Analysis: Narrator Point of View
Who is the narrator, can she or he read minds, and, more importantly, can we trust her or him?
Third Person (Omniscient)
The use of an omniscient third-person narrator enables Chopin to tell a complete story that's not limited to the protagonist's point of view. This is key because the opening of the story begins with us readers knowing something Mrs. Mallard doesn't, and because the story ends after Mrs. Mallard has already died. If Mrs. Mallard were telling the story in first person, readers would be exposed to a whole different explanation of her weak heart, and the story would end very differently – and somewhat earlier.
The use of third-person omniscient narrative voice also keeps Mrs. Mallard more sympathetic and understandable. The narrator seems to be excusing her behavior and thought process, or at least providing reasoning for it. For example, look at this description, stated by the narrator, of how Mrs. Mallard cringes away from the approaching feeling of freedom:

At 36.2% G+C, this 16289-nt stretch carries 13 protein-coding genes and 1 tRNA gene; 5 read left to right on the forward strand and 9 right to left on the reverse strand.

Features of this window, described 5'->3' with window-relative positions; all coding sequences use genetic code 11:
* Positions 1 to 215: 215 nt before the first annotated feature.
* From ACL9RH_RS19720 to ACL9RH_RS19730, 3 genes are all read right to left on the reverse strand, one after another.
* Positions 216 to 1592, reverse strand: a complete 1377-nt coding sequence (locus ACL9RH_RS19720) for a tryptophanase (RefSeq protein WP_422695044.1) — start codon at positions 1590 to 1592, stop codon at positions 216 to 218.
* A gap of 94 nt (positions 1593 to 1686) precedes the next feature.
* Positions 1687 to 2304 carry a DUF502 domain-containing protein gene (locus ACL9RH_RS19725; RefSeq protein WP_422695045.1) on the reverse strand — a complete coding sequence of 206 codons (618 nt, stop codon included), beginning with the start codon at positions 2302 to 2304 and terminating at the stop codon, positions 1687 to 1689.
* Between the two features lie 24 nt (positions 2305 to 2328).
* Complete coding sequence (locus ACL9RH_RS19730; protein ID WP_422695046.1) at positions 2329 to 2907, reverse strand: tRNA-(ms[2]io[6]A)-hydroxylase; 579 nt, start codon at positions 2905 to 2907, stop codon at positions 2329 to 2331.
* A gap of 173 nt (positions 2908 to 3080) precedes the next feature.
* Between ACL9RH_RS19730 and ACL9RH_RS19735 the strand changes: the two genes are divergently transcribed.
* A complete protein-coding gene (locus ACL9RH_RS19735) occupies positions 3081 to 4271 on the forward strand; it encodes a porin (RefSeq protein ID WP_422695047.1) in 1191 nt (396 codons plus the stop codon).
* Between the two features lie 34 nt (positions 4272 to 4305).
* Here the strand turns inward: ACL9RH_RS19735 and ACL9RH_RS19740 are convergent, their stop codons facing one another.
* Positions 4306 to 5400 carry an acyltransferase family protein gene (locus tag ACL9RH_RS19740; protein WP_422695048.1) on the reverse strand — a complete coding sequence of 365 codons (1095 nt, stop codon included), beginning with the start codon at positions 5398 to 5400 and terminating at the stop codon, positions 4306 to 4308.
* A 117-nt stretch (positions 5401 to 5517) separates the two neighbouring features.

There was something coming to her and she was waiting for it, fearfully. What was it? She did not know; it was too subtle and elusive to name. But she felt it, creeping out of the sky, reaching toward her through the sounds, the scents, the color that filled the air. (9)
This makes it seem like it's not Mrs. Mallard's fault she has these feelings – they chase her down. She's helpless to resist them, passive and powerless. Mrs. Mallard is on the verge of thinking something complicated and not very nice – the short version of that would be, she's kind of glad her husband's dead because she gets to be free. Even though freedom's scary at first she's excited about it by the end. If that were related to us in first person, we might think Mrs. Mallard to be selfish or believe that she didn't love her husband. As told by the narrator, though, it seems like Mrs. Mallard is helpless under the greater weight of human truths.